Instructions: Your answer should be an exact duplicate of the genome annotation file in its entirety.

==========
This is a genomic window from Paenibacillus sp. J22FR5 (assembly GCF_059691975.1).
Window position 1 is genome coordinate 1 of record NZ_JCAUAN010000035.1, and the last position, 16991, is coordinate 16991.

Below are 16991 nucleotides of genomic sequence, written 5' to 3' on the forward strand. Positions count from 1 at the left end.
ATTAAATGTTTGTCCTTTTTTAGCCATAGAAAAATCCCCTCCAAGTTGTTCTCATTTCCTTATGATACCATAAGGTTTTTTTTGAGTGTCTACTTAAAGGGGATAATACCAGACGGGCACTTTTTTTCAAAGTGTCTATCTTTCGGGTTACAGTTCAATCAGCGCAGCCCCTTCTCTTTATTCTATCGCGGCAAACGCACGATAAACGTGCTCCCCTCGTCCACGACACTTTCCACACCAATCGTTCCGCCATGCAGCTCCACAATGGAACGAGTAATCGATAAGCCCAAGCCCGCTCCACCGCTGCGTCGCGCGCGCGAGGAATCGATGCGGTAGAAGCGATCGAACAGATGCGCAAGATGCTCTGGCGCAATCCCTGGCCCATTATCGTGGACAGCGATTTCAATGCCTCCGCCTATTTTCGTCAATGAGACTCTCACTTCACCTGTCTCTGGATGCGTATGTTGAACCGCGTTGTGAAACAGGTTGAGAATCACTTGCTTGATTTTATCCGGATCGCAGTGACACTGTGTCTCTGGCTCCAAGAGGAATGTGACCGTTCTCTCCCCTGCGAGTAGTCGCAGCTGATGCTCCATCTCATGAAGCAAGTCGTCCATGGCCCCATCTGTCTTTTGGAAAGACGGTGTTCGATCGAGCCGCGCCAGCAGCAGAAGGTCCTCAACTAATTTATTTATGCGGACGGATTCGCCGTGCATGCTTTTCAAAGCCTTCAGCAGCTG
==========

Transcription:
This is a genomic window from Paenibacillus sp. J22FR5 (assembly GCF_059691975.1).
Window position 1 is genome coordinate 1 of record NZ_JCAUAN010000035.1, and the last position, 16991, is coordinate 16991.

Below are 16991 nucleotides of genomic sequence, written 5' to 3' on the forward strand. Positions count from 1 at the left end.
ATTAAATGTTTGTCCTTTTTTAGCCATAGAAAAATCCCCTCCAAGTTGTTCTCATTTCCTTATGATACCATAAGGTTTTTTTTGAGTGTCTACTTAAAGGGGATAATACCAGACGGGCACTTTTTTTCAAAGTGTCTATCTTTCGGGTTACAGTTCAATCAGCGCAGCCCCTTCTCTTTATTCTATCGCGGCAAACGCACGATAAACGTGCTCCCCTCGTCCACGACACTTTCCACACCAATCGTTCCGCCATGCAGCTCCACAATGGAACGAGTAATCGATAAGCCCAAGCCCGCTCCACCGCTGCGTCGCGCGCGCGAGGAATCGATGCGGTAGAAGCGATCGAACAGATGCGCAAGATGCTCTGGCGCAATCCCTGGCCCATTATCGTGGACAGCGATTTCAATGCCTCCGCCTATTTTCGTCAATGAGACTCTCACTTCACCTGTCTCTGGATGCGTATGTTGAACCGCGTTGTGAAACAGGTTGAGAATCACTTGCTTGATTTTATCCGGATCGCAGTGACACTGTGTCTCTGGCTCCAAGAGGAATGTGACCGTTCTCTCCCCTGCGAGTAGTCGCAGCTGATGCTCCATCTCATGAAGCAAGTCGTCCATGGCCCCATCTGTCTTTTGGAAAGACGGTGTTCGATCGAGCCGCGCCAGCAGCAGAAGGTCCTCAACTAATTTATTTATGCGGACGGATTCGCCGTGCATGCTTTTCAAAGCCTTCAGCAGCTG